Fiete Puzzle | Touch and Go

A new app from Ahoiii Entertainment offers children an opportunity to exercise their fine-motor and visual discrimination skills.
What started as a family exercise is now a thriving business. Learn more about Ahoiii Entertainment and their products on their website. Fiete Puzzle (iOS, Free, IAP, $1.99; PreS) is one of a family of apps designed by Ahoiii Entertainment, an international developer based in Germany. Upon opening the app, users are greeted with a choice of two puzzles. Should parents wish to unlock the in-app purchase, seven more puzzles become accessible. Choices include familiar landscapes such as a farm, a campfire, a construction zone, mealtime, and a city at night. Each landscape or setting features several scenes, each of which contains two or three shadows that correspond in shape to the puzzle pieces that appear one at a time in the upper right-hand corner of the screen. Viewers then drag and drop pieces into the correct spot. The placement of some of the animals or objects will take more discernment (for example, a donkey and a zebra on one page are fairly similar in outline), but mostly differ significantly in shape and size. Two of the scenes incorporate number concepts.

Children may need assistance initially in understanding the operation of the app as there's no narration to guide their use, and the only drag-and-drop visual direction appears on opening the app. Upon completion of a puzzle, a burst of confetti displays on the screen. Sound effects, though minimal, also accompany the activities. Some animals make their respective noises (cows moo and horses neigh), but other images, such as cars and other forms of transportation, make no sound when touched. The characters are relatively stationary; each repeats a nearly identical phrase when tapped. The colorful illustrations in each puzzle are undoubtedly the best part of the app, with pictures reminiscent of a picture book. A trailer is available. VERDICT While offering young children an opportunity to exercise their fine-motor and visual discrimination skills, the app lacks verbal cues and will need to be introduced by an adult.Stephanie Rivera, Glen Ellyn Public Library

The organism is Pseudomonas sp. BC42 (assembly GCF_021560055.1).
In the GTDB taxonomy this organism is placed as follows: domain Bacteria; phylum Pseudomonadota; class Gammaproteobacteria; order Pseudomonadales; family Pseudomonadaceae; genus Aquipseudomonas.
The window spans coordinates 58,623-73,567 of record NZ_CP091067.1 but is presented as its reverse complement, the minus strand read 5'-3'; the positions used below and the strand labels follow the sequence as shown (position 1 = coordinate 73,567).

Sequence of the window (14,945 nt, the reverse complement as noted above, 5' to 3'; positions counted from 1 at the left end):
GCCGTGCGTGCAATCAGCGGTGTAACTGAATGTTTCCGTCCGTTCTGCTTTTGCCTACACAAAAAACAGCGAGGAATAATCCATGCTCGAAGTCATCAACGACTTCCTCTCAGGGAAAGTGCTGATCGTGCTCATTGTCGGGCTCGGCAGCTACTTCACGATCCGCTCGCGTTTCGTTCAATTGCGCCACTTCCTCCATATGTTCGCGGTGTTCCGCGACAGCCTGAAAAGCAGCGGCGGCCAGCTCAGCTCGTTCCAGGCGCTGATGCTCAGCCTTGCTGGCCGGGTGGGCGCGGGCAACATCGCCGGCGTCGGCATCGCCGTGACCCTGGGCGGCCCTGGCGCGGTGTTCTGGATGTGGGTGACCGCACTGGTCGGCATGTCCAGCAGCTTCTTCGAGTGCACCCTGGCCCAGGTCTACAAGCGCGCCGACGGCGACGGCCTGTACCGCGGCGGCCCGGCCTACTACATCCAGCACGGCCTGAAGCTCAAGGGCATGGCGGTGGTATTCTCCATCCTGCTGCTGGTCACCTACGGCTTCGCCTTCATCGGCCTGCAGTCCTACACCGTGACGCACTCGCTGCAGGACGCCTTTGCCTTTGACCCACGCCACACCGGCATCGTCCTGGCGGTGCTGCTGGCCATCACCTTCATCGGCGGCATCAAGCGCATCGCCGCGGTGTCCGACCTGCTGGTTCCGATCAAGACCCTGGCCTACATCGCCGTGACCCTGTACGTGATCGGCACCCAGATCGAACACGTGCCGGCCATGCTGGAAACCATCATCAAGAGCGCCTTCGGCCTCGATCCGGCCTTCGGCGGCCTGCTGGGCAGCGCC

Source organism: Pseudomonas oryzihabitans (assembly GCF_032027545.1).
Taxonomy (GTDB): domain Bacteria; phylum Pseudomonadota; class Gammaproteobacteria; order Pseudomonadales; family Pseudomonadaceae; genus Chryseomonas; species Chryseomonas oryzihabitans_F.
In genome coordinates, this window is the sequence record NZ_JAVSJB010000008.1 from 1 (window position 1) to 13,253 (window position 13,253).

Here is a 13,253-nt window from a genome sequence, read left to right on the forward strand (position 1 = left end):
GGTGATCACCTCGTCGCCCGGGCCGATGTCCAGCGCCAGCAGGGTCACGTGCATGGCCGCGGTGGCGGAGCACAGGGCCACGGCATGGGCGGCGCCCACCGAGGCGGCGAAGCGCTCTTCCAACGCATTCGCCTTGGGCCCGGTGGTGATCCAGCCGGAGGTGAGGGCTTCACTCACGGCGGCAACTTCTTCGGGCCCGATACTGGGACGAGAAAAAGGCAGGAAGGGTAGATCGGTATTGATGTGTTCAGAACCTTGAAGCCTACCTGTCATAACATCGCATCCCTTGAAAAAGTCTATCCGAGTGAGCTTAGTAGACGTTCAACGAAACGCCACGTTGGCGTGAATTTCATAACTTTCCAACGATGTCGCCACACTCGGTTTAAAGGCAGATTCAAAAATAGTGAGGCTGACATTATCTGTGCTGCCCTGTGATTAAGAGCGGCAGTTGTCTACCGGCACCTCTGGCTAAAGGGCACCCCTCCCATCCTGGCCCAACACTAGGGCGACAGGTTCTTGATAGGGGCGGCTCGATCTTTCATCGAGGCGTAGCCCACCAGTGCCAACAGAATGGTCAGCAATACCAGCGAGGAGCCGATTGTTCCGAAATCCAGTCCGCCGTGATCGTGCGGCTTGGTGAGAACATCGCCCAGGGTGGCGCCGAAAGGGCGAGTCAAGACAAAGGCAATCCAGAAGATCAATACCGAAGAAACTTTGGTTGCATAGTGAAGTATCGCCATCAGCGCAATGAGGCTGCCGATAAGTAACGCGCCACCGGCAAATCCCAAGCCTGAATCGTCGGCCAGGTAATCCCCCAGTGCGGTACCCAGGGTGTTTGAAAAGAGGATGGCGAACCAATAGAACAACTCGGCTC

Screen from Fiete Puzzle (Ahoiii Entertainment)


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